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dc.contributor.authorGrimshaw, Mark
dc.contributor.authorSchott, Gareth
dc.date.accessioned2008-08-20T14:27:09Z
dc.date.available2008-08-20T14:27:09Z
dc.date.issued2007
dc.identifier.citationIn: Situated Play (2007) Proceedings of DIGRA, Digital Games Research Association, September 24-28, 2007, Tokyo, Japan.
dc.identifier.urihttp://hdl.handle.net/2436/35996
dc.description.abstractTo date, little has been written on digital game sound as Games Studies has almost exclusively treated and discussed digital games as a visual medium. This paper explores how sound possesses the ability to create perceptions of a variety of spaces within the game world, thus constituting a significant contributing factor to player immersion. Focusing on First-Person Shooters (FPS), we argue that player(s) and soundscape(s), and the relationships between them, may be usefully construed and conceptualized as an acoustic ecology. An argument is presented that, even though its sonic palette may be smaller, the FPS acoustic ecology emulates real world ecologies as players form a vital component in its construction and maintenance. The process of building a conceptual framework for understanding and testing the function of game sound as an acoustic ecology is broadly outlined, involving the application and extension of a disparate range of media sound theories in addition to the construction of new concepts to account for the unique features of the interactive medium of FPS games.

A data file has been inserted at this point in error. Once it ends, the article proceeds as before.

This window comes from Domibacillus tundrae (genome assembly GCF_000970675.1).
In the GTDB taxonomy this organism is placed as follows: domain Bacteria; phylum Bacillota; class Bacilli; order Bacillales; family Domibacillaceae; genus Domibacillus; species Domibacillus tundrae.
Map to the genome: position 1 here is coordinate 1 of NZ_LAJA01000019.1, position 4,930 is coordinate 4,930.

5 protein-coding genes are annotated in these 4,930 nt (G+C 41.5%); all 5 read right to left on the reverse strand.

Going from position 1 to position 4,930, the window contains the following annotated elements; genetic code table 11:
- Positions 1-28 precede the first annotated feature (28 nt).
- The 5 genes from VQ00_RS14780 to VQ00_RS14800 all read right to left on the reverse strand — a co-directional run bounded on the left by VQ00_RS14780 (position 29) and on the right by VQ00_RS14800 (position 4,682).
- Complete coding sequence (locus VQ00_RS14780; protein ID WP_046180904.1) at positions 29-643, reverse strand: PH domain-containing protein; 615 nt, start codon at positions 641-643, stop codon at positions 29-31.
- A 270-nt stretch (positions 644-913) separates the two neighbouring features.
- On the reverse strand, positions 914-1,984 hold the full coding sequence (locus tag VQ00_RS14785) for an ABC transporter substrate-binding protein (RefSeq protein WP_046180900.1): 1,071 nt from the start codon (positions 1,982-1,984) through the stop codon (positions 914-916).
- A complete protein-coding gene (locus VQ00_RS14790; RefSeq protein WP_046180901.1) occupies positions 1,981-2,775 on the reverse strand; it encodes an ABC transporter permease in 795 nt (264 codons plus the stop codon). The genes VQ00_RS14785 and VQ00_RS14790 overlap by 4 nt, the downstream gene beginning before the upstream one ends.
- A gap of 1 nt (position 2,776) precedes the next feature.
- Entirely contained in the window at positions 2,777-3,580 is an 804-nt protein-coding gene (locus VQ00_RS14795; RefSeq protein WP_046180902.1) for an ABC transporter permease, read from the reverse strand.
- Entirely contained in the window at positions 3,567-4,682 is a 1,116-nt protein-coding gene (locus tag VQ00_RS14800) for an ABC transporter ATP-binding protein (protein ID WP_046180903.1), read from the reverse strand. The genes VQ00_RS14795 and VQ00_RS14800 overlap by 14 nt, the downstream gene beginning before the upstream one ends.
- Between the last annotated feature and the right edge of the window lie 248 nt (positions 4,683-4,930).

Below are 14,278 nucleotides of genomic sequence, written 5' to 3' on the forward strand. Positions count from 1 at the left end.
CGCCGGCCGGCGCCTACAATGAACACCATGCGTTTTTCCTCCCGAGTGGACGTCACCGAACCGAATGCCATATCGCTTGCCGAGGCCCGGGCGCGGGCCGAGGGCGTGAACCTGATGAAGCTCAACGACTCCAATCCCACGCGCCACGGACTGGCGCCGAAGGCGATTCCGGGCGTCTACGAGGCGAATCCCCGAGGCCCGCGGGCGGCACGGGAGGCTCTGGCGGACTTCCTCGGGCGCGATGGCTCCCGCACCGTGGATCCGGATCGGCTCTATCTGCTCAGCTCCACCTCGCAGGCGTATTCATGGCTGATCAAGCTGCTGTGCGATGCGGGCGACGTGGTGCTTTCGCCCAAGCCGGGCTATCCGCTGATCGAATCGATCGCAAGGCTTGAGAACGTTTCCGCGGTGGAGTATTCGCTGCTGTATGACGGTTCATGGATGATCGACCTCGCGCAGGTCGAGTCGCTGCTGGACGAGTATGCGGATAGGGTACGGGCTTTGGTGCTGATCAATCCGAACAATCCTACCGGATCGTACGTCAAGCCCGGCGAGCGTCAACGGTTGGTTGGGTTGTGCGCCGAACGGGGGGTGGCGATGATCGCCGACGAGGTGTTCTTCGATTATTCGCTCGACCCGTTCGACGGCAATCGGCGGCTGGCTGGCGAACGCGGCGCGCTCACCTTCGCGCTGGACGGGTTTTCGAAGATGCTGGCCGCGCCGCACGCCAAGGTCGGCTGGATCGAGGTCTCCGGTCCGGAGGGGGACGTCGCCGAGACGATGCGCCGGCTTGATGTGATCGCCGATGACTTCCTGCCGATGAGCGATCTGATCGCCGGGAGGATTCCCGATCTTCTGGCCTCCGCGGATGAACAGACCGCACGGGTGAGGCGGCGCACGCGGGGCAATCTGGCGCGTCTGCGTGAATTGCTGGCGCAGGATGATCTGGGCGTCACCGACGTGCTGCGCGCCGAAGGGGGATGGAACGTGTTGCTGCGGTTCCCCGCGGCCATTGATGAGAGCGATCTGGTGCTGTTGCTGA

dc.language.isoen
dc.publisherDigital Games Research Association (DiGRA)
dc.relation.urlhttp://www.digra.org/digital-library/publications/situating-gaming-as-a-sonic-experience-the-acoustic-ecology-of-first-person-shooters/
dc.subjectGames
dc.subjectAcoustic ecology
dc.subjectFirst-person shooter
dc.subjectConceptual language
dc.subjectSound taxonomy
dc.titleSituating Gaming as a Sonic Experience: The acoustic ecology of First Person Shooters
dc.title.alternativeSituated Play (2007) Proceedings of DIGRA
dc.typeConference contribution
refterms.dateFOA2018-08-21T11:41:59Z
html.description.abstractTo date, little has been written on digital game sound as Games Studies has almost exclusively treated and discussed digital games as a visual medium. This paper explores how sound possesses the ability to create perceptions of a variety of spaces within the game world, thus constituting a significant contributing factor to player immersion. Focusing on First-Person Shooters (FPS), we argue that player(s) and soundscape(s), and the relationships between them, may be usefully construed and conceptualized as an acoustic ecology. An argument is presented that, even though its sonic palette may be smaller, the FPS acoustic ecology emulates real world ecologies as players form a vital component in its construction and maintenance. The process of building a conceptual framework for understanding and testing the function of game sound as an acoustic ecology is broadly outlined, involving the application and extension of a disparate range of media sound theories in addition to the construction of new concepts to account for the unique features of the interactive medium of FPS games.


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